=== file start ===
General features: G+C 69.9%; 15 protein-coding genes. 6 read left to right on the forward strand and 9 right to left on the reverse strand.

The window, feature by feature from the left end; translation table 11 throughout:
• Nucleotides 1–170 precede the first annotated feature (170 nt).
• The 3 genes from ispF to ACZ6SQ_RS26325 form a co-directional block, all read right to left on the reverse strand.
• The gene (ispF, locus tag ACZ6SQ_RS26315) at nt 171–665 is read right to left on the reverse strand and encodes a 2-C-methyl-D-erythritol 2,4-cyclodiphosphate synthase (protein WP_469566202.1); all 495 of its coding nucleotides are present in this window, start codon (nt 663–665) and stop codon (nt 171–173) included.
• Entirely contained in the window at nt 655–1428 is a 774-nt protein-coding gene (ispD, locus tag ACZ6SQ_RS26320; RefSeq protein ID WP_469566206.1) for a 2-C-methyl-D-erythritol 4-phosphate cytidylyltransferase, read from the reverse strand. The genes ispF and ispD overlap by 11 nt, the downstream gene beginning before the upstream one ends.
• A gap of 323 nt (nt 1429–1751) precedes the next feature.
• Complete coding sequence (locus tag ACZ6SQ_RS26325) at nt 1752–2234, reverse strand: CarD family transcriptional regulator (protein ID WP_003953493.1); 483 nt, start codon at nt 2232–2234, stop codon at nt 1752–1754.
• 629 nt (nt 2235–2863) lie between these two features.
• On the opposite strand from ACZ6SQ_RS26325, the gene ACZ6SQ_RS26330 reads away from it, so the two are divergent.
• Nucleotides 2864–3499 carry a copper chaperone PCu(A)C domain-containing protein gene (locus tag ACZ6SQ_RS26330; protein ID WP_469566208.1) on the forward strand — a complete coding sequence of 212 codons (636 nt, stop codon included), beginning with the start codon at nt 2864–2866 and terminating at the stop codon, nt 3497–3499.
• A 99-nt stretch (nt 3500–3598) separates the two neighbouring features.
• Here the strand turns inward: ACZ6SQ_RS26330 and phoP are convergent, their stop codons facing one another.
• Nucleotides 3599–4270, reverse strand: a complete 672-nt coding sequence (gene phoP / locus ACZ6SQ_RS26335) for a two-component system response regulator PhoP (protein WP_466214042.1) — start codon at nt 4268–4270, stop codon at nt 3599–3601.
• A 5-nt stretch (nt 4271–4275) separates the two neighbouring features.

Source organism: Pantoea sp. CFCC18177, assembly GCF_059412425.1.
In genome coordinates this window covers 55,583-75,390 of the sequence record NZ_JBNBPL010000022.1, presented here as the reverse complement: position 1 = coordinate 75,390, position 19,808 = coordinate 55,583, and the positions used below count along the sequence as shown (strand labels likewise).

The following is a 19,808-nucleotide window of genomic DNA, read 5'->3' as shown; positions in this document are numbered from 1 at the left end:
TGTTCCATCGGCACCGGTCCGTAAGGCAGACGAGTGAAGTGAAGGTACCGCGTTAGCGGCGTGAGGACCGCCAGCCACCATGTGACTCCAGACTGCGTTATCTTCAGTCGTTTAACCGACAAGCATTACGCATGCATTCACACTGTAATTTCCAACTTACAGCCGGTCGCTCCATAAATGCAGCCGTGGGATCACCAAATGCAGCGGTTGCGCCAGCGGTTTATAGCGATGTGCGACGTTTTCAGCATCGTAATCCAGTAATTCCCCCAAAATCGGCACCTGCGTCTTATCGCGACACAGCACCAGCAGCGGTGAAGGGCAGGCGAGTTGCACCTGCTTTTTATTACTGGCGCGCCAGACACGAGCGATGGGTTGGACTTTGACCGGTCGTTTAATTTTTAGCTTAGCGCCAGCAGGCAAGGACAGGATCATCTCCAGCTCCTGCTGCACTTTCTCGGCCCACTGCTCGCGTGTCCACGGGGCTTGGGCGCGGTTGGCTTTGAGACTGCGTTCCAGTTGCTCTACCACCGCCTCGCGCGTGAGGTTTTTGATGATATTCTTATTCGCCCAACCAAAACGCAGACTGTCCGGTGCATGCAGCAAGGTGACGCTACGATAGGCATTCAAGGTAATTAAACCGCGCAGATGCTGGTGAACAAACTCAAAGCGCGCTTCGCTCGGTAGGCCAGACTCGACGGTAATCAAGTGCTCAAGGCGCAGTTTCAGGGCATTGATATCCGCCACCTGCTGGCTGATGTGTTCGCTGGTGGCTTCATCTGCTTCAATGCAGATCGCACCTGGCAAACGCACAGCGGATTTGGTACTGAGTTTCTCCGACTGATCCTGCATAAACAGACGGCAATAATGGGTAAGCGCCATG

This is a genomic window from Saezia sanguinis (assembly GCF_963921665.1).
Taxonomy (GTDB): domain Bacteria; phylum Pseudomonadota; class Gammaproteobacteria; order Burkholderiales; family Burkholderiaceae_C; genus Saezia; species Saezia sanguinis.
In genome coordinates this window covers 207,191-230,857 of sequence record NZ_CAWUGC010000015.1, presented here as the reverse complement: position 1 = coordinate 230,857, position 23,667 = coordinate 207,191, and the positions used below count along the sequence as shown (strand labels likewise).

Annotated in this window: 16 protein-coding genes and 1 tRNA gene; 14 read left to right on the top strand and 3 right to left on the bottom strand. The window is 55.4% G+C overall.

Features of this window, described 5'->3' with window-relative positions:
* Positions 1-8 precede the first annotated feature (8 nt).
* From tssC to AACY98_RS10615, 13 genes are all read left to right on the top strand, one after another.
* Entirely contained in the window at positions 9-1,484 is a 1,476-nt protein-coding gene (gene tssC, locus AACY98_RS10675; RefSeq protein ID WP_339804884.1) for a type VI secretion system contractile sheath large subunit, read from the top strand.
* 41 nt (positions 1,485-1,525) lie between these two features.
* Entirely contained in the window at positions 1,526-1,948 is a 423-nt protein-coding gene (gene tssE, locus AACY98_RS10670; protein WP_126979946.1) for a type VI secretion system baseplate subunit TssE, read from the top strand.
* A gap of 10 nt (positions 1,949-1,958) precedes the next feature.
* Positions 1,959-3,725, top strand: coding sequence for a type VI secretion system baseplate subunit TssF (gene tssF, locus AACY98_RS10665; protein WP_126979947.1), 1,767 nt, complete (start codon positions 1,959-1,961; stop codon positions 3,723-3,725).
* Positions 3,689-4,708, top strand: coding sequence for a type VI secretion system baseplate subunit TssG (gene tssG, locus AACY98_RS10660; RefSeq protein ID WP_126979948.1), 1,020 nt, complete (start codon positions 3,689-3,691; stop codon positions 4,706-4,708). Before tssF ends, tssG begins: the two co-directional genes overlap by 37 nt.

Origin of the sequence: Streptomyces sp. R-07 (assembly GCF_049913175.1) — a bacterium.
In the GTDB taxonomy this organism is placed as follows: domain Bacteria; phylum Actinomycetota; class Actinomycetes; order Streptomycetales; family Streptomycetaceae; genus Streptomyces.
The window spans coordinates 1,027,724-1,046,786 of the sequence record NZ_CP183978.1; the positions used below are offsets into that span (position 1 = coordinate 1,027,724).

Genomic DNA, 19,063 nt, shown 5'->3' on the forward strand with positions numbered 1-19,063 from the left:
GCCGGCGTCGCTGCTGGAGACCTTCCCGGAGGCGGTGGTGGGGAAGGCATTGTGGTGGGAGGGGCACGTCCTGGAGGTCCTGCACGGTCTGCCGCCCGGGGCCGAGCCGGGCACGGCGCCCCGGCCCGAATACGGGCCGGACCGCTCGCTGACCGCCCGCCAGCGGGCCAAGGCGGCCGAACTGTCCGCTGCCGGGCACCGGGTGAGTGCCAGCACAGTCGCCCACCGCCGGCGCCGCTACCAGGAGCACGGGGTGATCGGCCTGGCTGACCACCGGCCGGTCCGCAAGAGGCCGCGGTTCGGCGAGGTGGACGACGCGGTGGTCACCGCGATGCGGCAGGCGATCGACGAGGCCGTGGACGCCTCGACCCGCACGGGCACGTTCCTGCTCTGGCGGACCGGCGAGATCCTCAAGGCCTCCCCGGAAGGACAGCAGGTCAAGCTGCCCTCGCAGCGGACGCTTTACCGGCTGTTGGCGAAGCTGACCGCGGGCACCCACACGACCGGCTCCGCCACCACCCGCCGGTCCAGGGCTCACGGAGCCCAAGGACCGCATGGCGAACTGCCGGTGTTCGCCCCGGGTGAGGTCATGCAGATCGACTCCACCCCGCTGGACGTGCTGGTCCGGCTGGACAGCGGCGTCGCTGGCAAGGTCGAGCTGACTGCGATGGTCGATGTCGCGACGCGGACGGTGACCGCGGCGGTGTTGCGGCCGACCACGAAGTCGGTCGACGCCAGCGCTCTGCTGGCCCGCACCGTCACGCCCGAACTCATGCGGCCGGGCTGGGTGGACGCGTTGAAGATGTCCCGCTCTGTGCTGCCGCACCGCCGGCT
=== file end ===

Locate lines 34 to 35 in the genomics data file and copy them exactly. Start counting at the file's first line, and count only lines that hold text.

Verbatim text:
In the GTDB taxonomy this organism is placed as follows: domain Bacteria; phylum Actinomycetota; class Actinomycetes; order Streptomycetales; family Streptomycetaceae; genus Streptomyces.
The window spans coordinates 1,027,724-1,046,786 of the sequence record NZ_CP183978.1; the positions used below are offsets into that span (position 1 = coordinate 1,027,724).